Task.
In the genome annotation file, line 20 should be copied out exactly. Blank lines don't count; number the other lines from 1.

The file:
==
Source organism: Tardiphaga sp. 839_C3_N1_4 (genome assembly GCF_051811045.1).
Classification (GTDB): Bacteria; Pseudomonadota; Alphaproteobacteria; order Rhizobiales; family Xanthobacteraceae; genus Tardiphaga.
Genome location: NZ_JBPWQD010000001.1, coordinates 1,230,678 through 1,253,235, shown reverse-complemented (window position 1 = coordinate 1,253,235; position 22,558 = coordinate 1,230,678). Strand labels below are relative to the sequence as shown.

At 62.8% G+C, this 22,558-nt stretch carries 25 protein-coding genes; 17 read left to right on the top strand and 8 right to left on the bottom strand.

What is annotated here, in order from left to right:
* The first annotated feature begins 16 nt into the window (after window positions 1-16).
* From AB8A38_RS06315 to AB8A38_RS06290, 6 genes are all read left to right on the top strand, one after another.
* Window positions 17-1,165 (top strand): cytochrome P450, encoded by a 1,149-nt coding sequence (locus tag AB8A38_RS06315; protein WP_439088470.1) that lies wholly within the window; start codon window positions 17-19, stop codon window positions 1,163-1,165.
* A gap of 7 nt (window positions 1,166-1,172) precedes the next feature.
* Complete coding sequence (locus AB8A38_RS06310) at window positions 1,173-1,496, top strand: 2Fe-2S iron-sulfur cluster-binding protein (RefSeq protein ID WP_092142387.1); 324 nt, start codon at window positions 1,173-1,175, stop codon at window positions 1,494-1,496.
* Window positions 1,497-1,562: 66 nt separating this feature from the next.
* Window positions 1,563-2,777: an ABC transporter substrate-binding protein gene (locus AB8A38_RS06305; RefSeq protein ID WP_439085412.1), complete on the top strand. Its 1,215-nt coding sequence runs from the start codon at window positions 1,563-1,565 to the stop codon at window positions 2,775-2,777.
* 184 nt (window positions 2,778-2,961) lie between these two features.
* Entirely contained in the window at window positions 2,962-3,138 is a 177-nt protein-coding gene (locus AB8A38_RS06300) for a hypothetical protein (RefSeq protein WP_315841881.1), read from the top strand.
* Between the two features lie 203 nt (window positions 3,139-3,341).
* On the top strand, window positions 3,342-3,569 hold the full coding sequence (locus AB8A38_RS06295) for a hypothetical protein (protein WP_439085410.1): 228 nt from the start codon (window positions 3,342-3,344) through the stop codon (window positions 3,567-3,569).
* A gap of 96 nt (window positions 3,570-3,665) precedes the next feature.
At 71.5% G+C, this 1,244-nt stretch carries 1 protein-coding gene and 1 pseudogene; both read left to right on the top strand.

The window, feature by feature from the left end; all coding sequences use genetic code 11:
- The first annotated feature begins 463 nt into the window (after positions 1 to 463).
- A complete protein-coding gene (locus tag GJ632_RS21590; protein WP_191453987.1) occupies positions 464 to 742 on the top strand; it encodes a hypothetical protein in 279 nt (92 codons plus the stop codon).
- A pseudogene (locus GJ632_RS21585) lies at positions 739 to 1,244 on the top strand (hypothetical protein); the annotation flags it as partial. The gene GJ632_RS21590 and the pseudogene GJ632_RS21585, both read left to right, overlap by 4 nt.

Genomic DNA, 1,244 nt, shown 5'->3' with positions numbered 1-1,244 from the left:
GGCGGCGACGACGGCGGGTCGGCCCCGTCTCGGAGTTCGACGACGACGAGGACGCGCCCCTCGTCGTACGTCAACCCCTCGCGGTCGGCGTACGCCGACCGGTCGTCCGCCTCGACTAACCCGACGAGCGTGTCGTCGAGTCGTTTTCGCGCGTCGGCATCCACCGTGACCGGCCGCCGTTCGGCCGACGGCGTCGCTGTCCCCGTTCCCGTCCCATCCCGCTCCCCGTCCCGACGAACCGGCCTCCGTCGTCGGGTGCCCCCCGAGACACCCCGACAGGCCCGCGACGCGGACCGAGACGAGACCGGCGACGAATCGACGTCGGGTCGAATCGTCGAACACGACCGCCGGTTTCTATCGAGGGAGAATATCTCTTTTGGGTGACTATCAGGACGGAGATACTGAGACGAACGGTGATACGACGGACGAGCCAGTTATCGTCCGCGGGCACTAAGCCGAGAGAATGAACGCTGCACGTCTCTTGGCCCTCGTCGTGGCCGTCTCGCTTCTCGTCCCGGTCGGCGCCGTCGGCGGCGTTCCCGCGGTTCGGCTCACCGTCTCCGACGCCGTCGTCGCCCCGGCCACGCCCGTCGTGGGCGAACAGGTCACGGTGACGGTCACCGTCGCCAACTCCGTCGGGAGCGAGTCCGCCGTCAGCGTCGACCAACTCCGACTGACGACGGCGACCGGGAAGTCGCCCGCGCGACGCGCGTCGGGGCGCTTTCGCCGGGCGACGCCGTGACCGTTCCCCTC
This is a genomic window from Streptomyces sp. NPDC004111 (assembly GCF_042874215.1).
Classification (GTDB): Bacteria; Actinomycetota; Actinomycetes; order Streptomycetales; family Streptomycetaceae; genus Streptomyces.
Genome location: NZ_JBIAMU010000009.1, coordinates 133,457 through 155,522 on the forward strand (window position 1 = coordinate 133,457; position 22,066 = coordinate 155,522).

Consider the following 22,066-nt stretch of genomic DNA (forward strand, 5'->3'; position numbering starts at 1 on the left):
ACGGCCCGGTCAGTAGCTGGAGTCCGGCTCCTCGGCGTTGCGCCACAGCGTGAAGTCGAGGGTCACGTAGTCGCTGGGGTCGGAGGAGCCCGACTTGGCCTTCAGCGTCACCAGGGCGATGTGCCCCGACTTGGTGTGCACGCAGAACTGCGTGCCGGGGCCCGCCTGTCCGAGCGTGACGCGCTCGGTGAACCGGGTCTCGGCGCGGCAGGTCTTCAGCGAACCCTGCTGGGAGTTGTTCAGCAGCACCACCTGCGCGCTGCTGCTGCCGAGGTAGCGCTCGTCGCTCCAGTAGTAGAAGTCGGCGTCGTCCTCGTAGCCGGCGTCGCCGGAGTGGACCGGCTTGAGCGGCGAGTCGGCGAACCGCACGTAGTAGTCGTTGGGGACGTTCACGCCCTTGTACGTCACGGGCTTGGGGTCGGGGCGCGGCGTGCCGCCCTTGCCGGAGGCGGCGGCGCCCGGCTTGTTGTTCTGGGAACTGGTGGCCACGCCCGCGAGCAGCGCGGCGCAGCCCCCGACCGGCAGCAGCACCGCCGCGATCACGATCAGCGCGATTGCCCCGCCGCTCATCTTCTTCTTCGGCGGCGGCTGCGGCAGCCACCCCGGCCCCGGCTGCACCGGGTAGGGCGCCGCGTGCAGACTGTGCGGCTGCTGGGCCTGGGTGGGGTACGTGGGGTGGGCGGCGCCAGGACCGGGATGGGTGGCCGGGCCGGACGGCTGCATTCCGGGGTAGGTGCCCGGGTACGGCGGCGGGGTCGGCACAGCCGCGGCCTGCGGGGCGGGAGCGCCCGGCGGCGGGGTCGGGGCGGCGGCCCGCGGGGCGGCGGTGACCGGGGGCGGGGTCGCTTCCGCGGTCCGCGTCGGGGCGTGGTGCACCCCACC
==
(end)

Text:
- The first annotated feature begins 463 nt into the window (after positions 1 to 463).